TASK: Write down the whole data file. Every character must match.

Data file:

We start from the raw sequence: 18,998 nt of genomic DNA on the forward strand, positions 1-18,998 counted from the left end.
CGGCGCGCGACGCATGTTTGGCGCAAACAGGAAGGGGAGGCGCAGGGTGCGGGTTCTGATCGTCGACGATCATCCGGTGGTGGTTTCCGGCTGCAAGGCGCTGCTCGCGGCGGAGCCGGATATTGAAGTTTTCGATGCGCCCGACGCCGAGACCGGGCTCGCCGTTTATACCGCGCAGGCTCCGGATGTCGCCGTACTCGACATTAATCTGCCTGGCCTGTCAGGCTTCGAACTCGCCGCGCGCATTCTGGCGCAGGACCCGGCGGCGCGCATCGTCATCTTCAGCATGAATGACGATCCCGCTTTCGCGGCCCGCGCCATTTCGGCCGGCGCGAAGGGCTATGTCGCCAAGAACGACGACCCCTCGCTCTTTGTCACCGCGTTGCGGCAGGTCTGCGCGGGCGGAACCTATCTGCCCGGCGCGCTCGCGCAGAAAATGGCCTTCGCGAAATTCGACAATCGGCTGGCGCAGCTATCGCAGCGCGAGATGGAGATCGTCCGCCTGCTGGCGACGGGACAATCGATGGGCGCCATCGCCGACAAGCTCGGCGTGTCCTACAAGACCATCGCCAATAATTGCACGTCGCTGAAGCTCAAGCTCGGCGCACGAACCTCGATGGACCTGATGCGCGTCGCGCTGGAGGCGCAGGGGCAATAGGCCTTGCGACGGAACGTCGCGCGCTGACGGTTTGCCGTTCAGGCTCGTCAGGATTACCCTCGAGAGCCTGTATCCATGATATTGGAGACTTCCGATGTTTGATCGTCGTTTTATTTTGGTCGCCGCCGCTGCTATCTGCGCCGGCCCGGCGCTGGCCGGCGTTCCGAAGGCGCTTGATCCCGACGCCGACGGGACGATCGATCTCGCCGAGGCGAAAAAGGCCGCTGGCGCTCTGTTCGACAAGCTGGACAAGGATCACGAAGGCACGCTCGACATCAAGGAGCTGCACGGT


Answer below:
We start from the raw sequence: 18,998 nt of genomic DNA on the forward strand, positions 1-18,998 counted from the left end.
CGGCGCGCGACGCATGTTTGGCGCAAACAGGAAGGGGAGGCGCAGGGTGCGGGTTCTGATCGTCGACGATCATCCGGTGGTGGTTTCCGGCTGCAAGGCGCTGCTCGCGGCGGAGCCGGATATTGAAGTTTTCGATGCGCCCGACGCCGAGACCGGGCTCGCCGTTTATACCGCGCAGGCTCCGGATGTCGCCGTACTCGACATTAATCTGCCTGGCCTGTCAGGCTTCGAACTCGCCGCGCGCATTCTGGCGCAGGACCCGGCGGCGCGCATCGTCATCTTCAGCATGAATGACGATCCCGCTTTCGCGGCCCGCGCCATTTCGGCCGGCGCGAAGGGCTATGTCGCCAAGAACGACGACCCCTCGCTCTTTGTCACCGCGTTGCGGCAGGTCTGCGCGGGCGGAACCTATCTGCCCGGCGCGCTCGCGCAGAAAATGGCCTTCGCGAAATTCGACAATCGGCTGGCGCAGCTATCGCAGCGCGAGATGGAGATCGTCCGCCTGCTGGCGACGGGACAATCGATGGGCGCCATCGCCGACAAGCTCGGCGTGTCCTACAAGACCATCGCCAATAATTGCACGTCGCTGAAGCTCAAGCTCGGCGCACGAACCTCGATGGACCTGATGCGCGTCGCGCTGGAGGCGCAGGGGCAATAGGCCTTGCGACGGAACGTCGCGCGCTGACGGTTTGCCGTTCAGGCTCGTCAGGATTACCCTCGAGAGCCTGTATCCATGATATTGGAGACTTCCGATGTTTGATCGTCGTTTTATTTTGGTCGCCGCCGCTGCTATCTGCGCCGGCCCGGCGCTGGCCGGCGTTCCGAAGGCGCTTGATCCCGACGCCGACGGGACGATCGATCTCGCCGAGGCGAAAAAGGCCGCTGGCGCTCTGTTCGACAAGCTGGACAAGGATCACGAAGGCACGCTCGACATCAAGGAGCTGCACGGT